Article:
top of page

“External Writers Are a Waste of Time”: Fact or Fiction?

“I’d love to work with more external content providers, but in my experience they simply don’t understand the nuances of our business / industry. We end up having to rewrite the content anyway.”

If I had a dollar for every time I’ve heard some version of this statement from someone in charge of a marketing or communications function… well, I wouldn’t have enough to live on, but I’d certainly have enough to buy a couple of nice bottles of wine.

And there’s a reason why it’s said so often - in fact, I’ve said it many times myself during my in-house years. It’s true. It’s hard for external providers to build a solid understanding of technical and contextual nuances, particularly when you engage with them on a freelance ‘by the project’ basis.

Perhaps the scenario looks something like this: you have a writing project and your team is at capacity, so you tap into your network to get a referral for someone to engage on a freelance basis. They come highly recommended, with impeccable credentials.

You brief them, they interview your subject matter experts or clients, and spend a couple of weeks preparing the content. You’re confident you’ve got something good underway.

Finally it’s deadline day and you give them a gentle nudge, eager to press forward with internal vetting and design and layout.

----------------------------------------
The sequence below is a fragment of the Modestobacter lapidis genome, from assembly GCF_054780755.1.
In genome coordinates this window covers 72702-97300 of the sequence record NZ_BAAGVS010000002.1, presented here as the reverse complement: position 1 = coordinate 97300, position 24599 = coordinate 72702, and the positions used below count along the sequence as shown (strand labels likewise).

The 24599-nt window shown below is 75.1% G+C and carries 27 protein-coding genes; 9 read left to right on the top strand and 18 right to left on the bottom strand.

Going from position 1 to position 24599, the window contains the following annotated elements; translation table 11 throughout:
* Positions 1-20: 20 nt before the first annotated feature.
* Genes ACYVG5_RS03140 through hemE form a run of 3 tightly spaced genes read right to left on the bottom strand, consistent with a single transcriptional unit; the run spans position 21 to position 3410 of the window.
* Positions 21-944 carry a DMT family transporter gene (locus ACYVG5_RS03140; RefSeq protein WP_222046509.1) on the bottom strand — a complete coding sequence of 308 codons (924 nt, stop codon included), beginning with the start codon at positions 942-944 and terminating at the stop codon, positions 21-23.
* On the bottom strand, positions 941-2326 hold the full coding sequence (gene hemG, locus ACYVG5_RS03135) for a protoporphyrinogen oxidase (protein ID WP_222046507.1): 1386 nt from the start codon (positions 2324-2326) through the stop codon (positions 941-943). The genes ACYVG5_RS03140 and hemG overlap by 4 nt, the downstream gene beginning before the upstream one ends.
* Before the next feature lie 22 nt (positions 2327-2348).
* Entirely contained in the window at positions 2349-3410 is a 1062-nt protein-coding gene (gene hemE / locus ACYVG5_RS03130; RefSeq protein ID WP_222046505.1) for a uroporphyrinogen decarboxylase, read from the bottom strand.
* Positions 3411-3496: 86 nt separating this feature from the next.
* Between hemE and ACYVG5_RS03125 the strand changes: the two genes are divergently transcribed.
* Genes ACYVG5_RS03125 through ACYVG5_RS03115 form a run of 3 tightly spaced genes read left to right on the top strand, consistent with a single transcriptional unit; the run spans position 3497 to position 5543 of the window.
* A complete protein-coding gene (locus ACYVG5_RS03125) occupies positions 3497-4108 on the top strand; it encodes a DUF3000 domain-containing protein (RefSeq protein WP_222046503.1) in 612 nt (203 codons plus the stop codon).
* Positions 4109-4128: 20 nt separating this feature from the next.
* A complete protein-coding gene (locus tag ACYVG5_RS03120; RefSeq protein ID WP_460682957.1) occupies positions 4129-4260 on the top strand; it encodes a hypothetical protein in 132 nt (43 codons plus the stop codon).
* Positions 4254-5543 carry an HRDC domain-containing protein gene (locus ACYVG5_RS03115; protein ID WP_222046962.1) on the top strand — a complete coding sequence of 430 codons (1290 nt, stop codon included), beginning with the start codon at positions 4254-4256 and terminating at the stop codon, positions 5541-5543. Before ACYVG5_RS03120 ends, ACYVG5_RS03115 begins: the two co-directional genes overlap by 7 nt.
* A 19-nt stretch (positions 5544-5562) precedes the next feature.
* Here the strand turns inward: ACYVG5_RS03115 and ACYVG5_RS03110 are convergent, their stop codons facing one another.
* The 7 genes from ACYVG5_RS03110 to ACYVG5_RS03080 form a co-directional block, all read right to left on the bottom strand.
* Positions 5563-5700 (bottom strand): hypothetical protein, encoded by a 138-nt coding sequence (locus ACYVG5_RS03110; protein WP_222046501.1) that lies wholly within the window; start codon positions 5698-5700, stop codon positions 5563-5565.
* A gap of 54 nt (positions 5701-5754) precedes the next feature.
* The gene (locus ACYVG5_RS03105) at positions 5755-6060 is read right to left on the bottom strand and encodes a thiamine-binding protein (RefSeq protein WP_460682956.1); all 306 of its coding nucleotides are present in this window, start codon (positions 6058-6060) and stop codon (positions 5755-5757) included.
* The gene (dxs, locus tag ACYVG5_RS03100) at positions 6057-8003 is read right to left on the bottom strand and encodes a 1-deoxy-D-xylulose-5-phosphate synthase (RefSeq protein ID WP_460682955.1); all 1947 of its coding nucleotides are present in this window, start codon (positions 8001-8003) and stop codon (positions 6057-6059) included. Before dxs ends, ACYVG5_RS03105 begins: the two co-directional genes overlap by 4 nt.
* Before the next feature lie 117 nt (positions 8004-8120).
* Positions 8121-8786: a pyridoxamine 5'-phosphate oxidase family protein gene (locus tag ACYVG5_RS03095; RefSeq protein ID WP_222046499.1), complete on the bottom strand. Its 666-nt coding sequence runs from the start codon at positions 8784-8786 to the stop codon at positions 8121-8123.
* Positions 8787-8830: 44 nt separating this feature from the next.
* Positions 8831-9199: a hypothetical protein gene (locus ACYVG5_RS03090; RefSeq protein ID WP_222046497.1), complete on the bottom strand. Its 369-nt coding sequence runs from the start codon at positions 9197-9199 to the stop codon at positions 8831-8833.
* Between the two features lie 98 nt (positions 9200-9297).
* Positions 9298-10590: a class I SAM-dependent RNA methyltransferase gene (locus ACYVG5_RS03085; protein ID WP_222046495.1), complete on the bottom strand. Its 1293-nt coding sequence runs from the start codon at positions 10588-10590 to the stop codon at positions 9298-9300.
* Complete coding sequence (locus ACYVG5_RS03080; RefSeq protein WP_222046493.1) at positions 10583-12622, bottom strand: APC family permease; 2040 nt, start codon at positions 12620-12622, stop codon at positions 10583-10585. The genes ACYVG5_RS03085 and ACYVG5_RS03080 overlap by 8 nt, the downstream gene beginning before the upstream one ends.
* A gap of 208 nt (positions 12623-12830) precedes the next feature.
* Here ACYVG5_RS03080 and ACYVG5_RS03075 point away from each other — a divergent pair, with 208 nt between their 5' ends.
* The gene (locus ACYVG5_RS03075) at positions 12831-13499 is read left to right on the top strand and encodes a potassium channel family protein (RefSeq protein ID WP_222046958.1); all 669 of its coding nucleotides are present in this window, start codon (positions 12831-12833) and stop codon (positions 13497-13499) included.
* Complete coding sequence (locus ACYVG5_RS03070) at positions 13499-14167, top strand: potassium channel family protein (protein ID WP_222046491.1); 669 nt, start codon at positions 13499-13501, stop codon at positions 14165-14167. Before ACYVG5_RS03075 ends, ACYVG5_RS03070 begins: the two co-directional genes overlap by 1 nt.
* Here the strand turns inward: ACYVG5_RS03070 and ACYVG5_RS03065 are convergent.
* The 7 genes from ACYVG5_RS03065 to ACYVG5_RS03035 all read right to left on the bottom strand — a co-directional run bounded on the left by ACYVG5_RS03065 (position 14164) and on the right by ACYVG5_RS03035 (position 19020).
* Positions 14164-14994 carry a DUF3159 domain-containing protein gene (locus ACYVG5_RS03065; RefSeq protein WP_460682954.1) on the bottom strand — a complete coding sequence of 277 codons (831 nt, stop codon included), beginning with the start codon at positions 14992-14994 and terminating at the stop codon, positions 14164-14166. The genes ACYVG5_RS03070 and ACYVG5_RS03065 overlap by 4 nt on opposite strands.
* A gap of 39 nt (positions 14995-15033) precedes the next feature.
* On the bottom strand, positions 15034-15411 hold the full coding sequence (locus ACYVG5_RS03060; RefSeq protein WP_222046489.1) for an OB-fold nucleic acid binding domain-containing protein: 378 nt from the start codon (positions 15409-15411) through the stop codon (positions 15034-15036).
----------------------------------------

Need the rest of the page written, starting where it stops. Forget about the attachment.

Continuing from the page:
Unfortunately, the content you get back is just… meh. It’s not bad, per se, but it’s not great, and needs at least some rewriting.

Why did I bother, you think to yourself.

If this sounds familiar, please be assured that the situation is normal. No one knows your business like you and your people, and it would take a very special freelancer to get it right, first time and all the time. It’s just not possible for most.

In recent blogs, I outlined the case for building strategic partnerships with one of more external content providers as a way to supplement your in-house capability. It’s worthwhile to build a longer-term partnership with someone external so they can build knowledge of your business and its quirks, without taking on the overheads of another full-time member of staff.

Think of it as somewhere between a freelance contractor, who gets it 50 percent right on the first go; and your full-time employee (who gets it 80 percent right on the first go, but is stretched so thin that you’re worried their head will pop off if they take on another project).

Strategic partnerships in action

To get a sense of how this looks in action, it’s worth taking a look at a case study from another industry.

Strategic partnerships have proved successful in other professions that require highly specific and specialised skills and knowledge.

German engineering company Robert Bosch GmbH manages a large workforce of former and retired employees across the world, who are brought back to consult and work on

projects, often at short notice. They also provide coaching and development to younger employees.

Amongst other benefits, the company claims a 92 percent satisfaction rate among these

workers’ customers.

You can take a look at the full case study here.

Find out more on Strategic Content Partnerships

22 views0 comments


bottom of page